WORLD : Sharp increase in prices at the end of the year
From 18/12 to 31/12, the Chicago March delivery price gained $18/t to stand at $192/t. This strong increase can be explained by several factors. First of all, American exports were very dynamic due to an unfailing Chinese demand (6 Mt imported between September and December including 4 Mt from the USA) and a good competitiveness due to the weakness of the dollar. On the other hand, due to the Covid-19 pandemic and despite the rise in oil prices, the American ethanol industry remains in difficulty. Maize prices have also been supported by concerns about South American crops. These are due in particular to the La Niña weather phenomenon.In Brazil, the persistent drought is affecting growing conditions for full-season maize (25% of production, mainly in the south of the country). In the central-western part of the country, the safrinha maize sowing (75% of production), which is expected to begin at the end of the month, is causing concern because of the water deficit. Because of incentivising prices, sowing is expected to take place despite the dry weather, but without significant rainfall this could affect yields. Some analysts are already revising their production projections downwards. In Argentina, the problems are climatic but also political. Here again, drought is affecting the heart of the production zone. On 30 December, only 17% of maize was in “good to excellent” conditions, almost 15 points less than in mid-December. In addition, the high heat is affecting maize in the flowering phase. Finally, 75% of sowings have been carried out compared to an average of 81% at this date over the past 5 crop years. If there is no further rainfall, the areas could once again be revised downwards, as could the production projections. These fears have led the Argentine government to ban the export of the remaining 4 Mt of maize from the 2019/20 crop year, in an attempt to limit meat price inflation in the coming months. In addition, the country has been hit by a major strike by port workers in recent weeks, which is also disrupting export logistics.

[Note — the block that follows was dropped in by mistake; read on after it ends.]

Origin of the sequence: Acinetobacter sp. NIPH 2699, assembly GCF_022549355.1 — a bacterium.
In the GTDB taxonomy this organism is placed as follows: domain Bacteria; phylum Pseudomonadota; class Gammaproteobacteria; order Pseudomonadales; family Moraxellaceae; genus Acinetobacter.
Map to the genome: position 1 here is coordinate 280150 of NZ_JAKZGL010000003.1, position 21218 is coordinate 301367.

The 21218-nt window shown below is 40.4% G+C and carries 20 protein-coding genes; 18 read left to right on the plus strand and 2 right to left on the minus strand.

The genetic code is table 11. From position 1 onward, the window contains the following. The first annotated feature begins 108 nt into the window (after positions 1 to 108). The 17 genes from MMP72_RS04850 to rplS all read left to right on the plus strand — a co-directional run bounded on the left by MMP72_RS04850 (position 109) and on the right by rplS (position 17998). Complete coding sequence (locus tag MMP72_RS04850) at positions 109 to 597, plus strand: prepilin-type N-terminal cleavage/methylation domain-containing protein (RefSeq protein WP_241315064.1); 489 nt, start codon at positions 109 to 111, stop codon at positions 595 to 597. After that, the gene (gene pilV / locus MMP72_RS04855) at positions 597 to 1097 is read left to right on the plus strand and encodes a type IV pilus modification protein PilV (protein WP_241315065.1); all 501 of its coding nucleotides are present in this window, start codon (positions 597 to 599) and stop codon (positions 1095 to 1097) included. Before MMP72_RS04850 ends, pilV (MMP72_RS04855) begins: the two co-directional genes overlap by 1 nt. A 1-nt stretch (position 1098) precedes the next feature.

EUROPE: Brexit: no “no deal”
Euronext prices for the January maturity date also rose sharply between 18/12 and 31/12. Over this period, they gained nearly €25 per tonne to stand at €219 per tonne. The main news of the end of the year was the conclusion, in extremis, of a trade agreement between the United Kingdom and the European Union, which should limit commercial friction after Brexit, contrary to what the prospect of a “no deal” suggested. In the Black Sea, Ukrainian production for the 2020/21 crop year should finally reach 30 Mt, according to the country’s statistics, down sharply from the 2019/20 production (35.8 Mt). In this context, the export potential is limited and the export campaign is less dynamic than the previous one.